Roberto Duran gets a bum rap. Here’s a world champion several times over, winner of 103 fights, Boxing Hall of Fame inductee, and yet casual sports fans think of him as that guy who quit. Two words, “No mas,” originally spit out like gargled water between rounds, have long defined Roberto Duran’s popular legacy.
But to boxing people, those two words, mean something very different. In many ways, they affirm Duran’s greatness the way a ten-count affirms a fighter’s dominance. They were his assertion that boxing was a sacred ritual for men, men who believed that stepping into a ring was not mere entertainment, but something more solid and bedrock. So while the casual fans think of “No mas,” boxing people think of the man called “Manos de Piedra,” or “Hands of Stone,” as a devastating alloy of power, speed, technique and confidence, a fighter who deserves to be in the discussion of the all-time greats.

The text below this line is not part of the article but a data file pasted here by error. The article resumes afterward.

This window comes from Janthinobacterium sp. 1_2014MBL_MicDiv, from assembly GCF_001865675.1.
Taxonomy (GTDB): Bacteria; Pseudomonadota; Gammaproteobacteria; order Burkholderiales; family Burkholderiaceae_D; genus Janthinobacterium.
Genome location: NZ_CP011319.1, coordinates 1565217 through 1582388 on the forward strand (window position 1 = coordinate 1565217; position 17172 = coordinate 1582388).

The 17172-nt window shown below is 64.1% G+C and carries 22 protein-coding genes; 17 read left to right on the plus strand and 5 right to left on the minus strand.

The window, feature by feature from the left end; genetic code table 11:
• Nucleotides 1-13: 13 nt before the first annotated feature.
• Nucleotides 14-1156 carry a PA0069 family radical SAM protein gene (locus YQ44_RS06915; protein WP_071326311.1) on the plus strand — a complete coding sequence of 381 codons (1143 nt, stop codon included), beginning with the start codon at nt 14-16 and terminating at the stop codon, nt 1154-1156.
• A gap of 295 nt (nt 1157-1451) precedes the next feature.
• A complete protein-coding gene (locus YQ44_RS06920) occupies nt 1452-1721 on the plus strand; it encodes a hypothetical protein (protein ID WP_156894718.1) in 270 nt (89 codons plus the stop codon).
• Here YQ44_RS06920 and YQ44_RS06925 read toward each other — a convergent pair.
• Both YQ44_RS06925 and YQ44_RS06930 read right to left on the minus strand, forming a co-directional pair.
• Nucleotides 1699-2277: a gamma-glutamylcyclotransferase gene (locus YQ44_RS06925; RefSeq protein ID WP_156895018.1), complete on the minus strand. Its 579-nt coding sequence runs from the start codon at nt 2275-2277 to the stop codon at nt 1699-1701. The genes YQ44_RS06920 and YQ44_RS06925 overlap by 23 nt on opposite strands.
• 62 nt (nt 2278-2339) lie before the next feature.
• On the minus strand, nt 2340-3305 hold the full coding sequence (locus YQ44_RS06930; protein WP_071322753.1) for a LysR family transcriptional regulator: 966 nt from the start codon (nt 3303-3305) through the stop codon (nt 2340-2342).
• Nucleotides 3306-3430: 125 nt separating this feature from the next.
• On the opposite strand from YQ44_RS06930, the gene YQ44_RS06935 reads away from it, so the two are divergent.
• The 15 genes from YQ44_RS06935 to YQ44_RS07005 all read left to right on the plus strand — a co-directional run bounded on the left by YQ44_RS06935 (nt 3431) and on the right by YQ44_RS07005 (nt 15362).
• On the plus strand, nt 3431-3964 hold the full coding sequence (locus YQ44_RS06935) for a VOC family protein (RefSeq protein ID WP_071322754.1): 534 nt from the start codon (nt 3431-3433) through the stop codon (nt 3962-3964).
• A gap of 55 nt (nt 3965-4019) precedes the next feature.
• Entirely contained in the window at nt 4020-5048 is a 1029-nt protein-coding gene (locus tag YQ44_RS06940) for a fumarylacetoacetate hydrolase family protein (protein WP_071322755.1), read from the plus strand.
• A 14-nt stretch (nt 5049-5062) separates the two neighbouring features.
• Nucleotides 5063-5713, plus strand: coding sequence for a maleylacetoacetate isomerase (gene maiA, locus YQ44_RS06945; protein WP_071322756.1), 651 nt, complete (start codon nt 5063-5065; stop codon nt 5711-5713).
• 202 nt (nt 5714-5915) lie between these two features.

“I’ve been watching boxing now for about fifty years, and Duran is the best fighter I’ve ever seen,” says Charles Farrell, who once managed champions Leon Spinks and Freddie Norwood and is now an award-winning boxing writer for the influential website FightNetwork.com. “Inarguably, better than Ali, better than Ray Leonard.”